On August 12th, Trump made a campaign promise to change Social Security and Medicare drastically. In the White House briefing, Trump said that immediately after he wins re-election he was going to eliminate the payroll taxes which fund Social Security and Medicare.
To pay for this, Trump promised to fund Social Security and Medicare from the general budget fund (discretionary money) and no longer from dedicated trust funds (non-discretionary.)
Unless at least $1.7 trillion in new annual taxes is raised, Trump’s campaign promise to end payroll taxes will jeopardize and possibly end Social Security and Medicare. As Trump promised, making Social Security and Medicare payments from the general fund will double the federal discretionary fund in order to maintain benefits at their current levels.
These two programs are currently paid for out of dedicated federal trust funds. Eliminating the dedicated trust fund means all the funding would fall under discretionary funds leaving Congress to determine how to pay for them each year. To keep Social Security and Medicare benefits the same, along with all other discretionary programs, majorities of BOTH the House and Senate would have to vote in favor of $1.7 trillion in NEW TAXES and override a possible presidential veto. Otherwise, Congress would have to slash benefits to many discretionary programs, including Social Security and Medicare.
In Fiscal year (FY) 2019, Social Security (source ssa.gov) was the largest single program in the federal budget at $1 trillion and represented 23% of the total federal budget. In December 2019, 45 million retired workers received an average Social Security check of $1,503. Many of these people depend on Social Security for their basic needs, and it could jeopardize their income if Trump’s promise to end payroll taxes comes to fruition.
In FY 2019, Medicare was the second largest program after Social Security at $644 billion and represented 14% of the total budget.
Social Security and Medicare account for 37% of the total federal budget. This amounted to $1.644 trillion in FY 2019. To put this in perspective, the national defense budget amounted to $686.1 billion or 15% of the total federal budget in FY 2019.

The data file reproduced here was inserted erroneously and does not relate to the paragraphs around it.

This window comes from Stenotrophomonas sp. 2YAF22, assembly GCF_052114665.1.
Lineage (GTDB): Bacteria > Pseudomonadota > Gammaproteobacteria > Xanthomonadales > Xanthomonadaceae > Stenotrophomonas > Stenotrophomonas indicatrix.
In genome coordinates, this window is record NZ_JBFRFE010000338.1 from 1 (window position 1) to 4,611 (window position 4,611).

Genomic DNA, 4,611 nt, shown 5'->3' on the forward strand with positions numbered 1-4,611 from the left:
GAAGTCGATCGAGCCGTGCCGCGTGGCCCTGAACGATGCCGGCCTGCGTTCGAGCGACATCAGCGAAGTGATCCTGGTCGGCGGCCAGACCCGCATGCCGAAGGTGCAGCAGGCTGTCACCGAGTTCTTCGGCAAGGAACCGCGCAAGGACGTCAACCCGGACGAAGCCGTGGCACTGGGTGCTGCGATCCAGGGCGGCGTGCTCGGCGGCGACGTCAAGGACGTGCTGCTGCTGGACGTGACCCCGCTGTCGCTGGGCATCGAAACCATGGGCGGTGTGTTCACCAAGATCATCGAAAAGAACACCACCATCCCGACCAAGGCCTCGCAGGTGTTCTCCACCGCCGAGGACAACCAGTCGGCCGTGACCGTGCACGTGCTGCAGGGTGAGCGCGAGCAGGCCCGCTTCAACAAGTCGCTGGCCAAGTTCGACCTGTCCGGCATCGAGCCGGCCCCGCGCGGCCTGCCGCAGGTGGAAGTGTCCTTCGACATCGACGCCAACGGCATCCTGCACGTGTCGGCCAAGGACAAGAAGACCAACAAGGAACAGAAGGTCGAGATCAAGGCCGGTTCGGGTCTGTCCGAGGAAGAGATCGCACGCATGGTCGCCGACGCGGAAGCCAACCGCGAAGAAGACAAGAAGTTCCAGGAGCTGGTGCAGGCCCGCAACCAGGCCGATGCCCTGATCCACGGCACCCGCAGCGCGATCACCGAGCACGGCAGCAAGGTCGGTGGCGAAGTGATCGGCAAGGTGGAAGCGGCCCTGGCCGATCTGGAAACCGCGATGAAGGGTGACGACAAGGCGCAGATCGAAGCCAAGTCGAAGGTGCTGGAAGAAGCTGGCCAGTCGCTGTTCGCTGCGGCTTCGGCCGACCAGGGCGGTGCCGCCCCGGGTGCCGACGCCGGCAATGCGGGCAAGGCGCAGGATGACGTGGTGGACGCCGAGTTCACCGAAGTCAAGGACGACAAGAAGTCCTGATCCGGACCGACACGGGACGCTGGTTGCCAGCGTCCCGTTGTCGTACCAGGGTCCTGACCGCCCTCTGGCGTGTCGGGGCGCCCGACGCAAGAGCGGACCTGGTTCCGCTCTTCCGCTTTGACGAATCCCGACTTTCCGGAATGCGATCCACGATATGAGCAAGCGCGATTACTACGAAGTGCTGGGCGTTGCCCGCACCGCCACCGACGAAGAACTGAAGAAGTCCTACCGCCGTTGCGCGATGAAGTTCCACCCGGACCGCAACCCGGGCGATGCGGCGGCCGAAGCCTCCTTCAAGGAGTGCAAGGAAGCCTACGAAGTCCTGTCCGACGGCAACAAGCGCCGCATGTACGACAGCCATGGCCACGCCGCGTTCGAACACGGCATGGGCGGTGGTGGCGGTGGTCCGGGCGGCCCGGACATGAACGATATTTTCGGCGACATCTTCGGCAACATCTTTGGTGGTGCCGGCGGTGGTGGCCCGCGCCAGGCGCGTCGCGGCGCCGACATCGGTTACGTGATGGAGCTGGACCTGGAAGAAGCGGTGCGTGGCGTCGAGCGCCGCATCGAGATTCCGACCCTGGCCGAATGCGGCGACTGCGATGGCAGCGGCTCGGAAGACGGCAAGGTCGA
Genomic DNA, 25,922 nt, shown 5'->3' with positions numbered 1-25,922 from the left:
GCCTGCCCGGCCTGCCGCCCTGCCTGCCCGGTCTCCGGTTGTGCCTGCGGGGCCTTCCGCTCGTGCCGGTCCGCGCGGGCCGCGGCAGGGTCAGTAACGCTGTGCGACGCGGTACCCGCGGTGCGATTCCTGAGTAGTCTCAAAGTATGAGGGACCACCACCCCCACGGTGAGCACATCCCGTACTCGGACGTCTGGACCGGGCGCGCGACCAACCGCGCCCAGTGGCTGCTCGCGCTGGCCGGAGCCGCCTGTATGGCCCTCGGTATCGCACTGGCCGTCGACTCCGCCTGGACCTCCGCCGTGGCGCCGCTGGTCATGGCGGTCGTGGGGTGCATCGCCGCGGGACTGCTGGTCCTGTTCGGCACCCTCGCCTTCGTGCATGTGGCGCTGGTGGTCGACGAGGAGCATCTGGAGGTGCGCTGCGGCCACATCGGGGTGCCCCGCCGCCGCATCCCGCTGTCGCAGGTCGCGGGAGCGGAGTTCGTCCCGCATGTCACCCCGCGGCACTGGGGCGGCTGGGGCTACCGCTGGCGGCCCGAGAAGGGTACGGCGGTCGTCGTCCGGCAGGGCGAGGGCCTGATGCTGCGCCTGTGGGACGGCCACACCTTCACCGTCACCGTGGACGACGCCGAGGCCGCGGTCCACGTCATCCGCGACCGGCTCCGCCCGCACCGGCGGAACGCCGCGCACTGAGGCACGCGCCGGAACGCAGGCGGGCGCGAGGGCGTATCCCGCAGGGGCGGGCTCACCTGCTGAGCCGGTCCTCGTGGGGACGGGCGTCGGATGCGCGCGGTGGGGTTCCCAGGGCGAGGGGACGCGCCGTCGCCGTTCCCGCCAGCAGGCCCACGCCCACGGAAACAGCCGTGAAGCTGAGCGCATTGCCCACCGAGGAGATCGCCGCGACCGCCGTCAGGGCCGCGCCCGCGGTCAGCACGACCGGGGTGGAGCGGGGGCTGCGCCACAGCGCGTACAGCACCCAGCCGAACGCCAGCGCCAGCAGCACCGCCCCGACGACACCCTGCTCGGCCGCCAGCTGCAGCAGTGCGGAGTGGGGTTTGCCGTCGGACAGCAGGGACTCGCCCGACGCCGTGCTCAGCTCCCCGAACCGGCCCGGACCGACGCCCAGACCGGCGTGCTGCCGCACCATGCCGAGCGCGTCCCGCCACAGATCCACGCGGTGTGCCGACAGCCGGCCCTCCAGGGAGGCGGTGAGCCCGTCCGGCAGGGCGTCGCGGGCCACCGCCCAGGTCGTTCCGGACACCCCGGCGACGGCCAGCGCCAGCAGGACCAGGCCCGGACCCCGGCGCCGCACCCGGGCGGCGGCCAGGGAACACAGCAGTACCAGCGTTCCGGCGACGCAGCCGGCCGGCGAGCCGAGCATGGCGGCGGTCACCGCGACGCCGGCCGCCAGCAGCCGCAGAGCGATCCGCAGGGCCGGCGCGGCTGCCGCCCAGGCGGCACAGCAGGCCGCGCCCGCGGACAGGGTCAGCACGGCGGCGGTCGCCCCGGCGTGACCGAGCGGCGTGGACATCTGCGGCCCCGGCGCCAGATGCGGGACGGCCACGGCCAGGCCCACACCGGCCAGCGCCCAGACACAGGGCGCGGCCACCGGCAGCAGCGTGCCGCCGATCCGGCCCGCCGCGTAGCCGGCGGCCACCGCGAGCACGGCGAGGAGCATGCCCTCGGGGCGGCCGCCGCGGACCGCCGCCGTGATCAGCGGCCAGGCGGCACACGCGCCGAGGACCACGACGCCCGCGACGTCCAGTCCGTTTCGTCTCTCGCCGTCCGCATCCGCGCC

After ending payroll taxes, Trump said that he was going to protect these programs by paying for them out of the general fund. This would shift these programs out of required spending (non-discretionary) and into annual discretionary spending.
Why is that important? If they take it out non-discretionary funding and put into discretionary spending, Social Security and Medicare authorization will then have to go before Congress every year to approve funding. Seniors would not be able to count on Medicare coverage. Seniors and other recipients who rely on their monthly Social Security checks could no longer count on them.
Trump also said that after his re-election he was going to forgive the deferred payroll taxes that he had signed an executive order for back on August 8th. This would further cripple existing Social Security and Medicare trust funds.
Four Democratic Senators sent a letter to the Social Security Administration asking for an analysis of the impact of terminating federal payroll taxes. They received a response from the Chief Actuary of the Social Security Administration, Stephen Goss, on August 24, 2020. The analysis used January 1, 2020 as the termination of the federal payroll tax. The actuary warned that without another source of revenue in place, the DI (disability insurance) portion of Social Security would run out of money in six months and the OASI (Old Age and Survivor Insurance) portion would run out in two-and-a-half years.
According to the 2019 FY budget for Medicare, there may be less than a year before these funds would be depleted under plan to the eliminate payroll taxes without another revenue source in place.
Trump has not said what new or expanded taxes he would generate to cover the $1.7 trillion annual cost. Without payroll taxes, Social Security and Medicare would be renegotiated by the House and Senate every year, which would open up both programs to a Pandora’s box each year.
The Risk for Social Security.
Every year, Congress would have to pass spending bills and make adjustments to existing benefits. Social Security checks could go up, down, stay the same or completely stop depending on the decisions of the majority of Congress and the president. This reauthorization would go before Congress every year.
The Risk for Medicare.